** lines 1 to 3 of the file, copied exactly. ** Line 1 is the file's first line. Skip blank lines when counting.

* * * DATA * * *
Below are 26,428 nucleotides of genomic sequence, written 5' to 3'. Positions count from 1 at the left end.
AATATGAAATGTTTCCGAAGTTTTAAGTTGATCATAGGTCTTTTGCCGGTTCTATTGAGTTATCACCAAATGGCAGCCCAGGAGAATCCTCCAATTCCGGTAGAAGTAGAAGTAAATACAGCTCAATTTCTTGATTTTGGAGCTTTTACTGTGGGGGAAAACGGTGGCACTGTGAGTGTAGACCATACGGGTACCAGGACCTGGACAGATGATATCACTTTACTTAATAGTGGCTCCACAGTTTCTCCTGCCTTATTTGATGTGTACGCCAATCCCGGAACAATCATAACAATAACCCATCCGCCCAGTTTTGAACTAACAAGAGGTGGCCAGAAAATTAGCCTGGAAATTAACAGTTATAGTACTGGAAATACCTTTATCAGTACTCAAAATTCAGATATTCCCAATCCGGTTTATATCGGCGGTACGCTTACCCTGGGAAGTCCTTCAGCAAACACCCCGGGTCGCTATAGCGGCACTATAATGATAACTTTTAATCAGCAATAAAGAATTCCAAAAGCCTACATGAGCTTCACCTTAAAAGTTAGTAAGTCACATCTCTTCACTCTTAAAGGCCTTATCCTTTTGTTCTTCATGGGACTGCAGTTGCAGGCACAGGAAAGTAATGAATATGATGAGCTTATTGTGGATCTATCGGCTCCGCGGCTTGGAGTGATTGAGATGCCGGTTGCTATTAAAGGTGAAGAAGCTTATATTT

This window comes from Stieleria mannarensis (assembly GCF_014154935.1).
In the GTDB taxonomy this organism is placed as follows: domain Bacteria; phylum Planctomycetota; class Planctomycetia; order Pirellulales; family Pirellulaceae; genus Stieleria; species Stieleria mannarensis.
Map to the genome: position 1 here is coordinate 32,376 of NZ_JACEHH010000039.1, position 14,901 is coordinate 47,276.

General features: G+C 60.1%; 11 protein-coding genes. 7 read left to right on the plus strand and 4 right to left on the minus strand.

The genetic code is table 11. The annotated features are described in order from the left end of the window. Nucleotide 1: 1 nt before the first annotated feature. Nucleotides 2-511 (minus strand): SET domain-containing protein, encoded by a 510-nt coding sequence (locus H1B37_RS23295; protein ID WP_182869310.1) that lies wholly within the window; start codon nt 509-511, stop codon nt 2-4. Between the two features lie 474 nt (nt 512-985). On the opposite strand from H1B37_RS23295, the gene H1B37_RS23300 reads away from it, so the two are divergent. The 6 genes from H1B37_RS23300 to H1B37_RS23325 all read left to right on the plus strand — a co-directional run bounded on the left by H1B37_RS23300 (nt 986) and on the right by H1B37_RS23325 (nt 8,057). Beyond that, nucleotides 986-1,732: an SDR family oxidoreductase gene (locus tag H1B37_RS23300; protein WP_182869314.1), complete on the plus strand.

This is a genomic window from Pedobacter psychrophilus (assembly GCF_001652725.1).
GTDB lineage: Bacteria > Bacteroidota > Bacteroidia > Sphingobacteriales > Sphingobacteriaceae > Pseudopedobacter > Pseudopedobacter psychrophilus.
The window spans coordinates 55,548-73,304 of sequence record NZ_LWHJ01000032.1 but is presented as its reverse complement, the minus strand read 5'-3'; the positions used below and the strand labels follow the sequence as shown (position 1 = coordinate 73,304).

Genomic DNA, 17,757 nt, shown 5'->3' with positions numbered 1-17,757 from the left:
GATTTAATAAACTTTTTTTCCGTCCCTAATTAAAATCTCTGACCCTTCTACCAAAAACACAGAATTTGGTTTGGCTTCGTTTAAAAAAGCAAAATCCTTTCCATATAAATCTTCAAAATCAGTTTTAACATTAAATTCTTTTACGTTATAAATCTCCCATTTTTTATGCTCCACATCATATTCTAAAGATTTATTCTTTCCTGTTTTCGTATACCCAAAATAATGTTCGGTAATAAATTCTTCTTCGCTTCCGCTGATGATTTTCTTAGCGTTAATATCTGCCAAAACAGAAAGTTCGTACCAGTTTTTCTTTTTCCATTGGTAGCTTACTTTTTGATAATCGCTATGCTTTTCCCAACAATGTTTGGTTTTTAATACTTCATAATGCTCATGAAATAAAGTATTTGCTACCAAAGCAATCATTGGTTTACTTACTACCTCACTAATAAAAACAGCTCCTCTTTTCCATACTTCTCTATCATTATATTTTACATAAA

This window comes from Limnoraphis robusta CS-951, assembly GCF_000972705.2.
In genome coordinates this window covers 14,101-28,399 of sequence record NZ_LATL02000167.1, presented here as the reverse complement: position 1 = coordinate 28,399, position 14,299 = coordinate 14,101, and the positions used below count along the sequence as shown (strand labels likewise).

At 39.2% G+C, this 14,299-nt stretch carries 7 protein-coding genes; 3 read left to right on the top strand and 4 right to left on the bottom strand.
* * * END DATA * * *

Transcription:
Below are 26,428 nucleotides of genomic sequence, written 5' to 3'. Positions count from 1 at the left end.
AATATGAAATGTTTCCGAAGTTTTAAGTTGATCATAGGTCTTTTGCCGGTTCTATTGAGTTATCACCAAATGGCAGCCCAGGAGAATCCTCCAATTCCGGTAGAAGTAGAAGTAAATACAGCTCAATTTCTTGATTTTGGAGCTTTTACTGTGGGGGAAAACGGTGGCACTGTGAGTGTAGACCATACGGGTACCAGGACCTGGACAGATGATATCACTTTACTTAATAGTGGCTCCACAGTTTCTCCTGCCTTATTTGATGTGTACGCCAATCCCGGAACAATCATAACAATAACCCATCCGCCCAGTTTTGAACTAACAAGAGGTGGCCAGAAAATTAGCCTGGAAATTAACAGTTATAGTACTGGAAATACCTTTATCAGTACTCAAAATTCAGATATTCCCAATCCGGTTTATATCGGCGGTACGCTTACCCTGGGAAGTCCTTCAGCAAACACCCCGGGTCGCTATAGCGGCACTATAATGATAACTTTTAATCAGCAATAAAGAATTCCAAAAGCCTACATGAGCTTCACCTTAAAAGTTAGTAAGTCACATCTCTTCACTCTTAAAGGCCTTATCCTTTTGTTCTTCATGGGACTGCAGTTGCAGGCACAGGAAAGTAATGAATATGATGAGCTTATTGTGGATCTATCGGCTCCGCGGCTTGGAGTGATTGAGATGCCGGTTGCTATTAAAGGTGAAGAAGCTTATATTT

This window comes from Stieleria mannarensis (assembly GCF_014154935.1).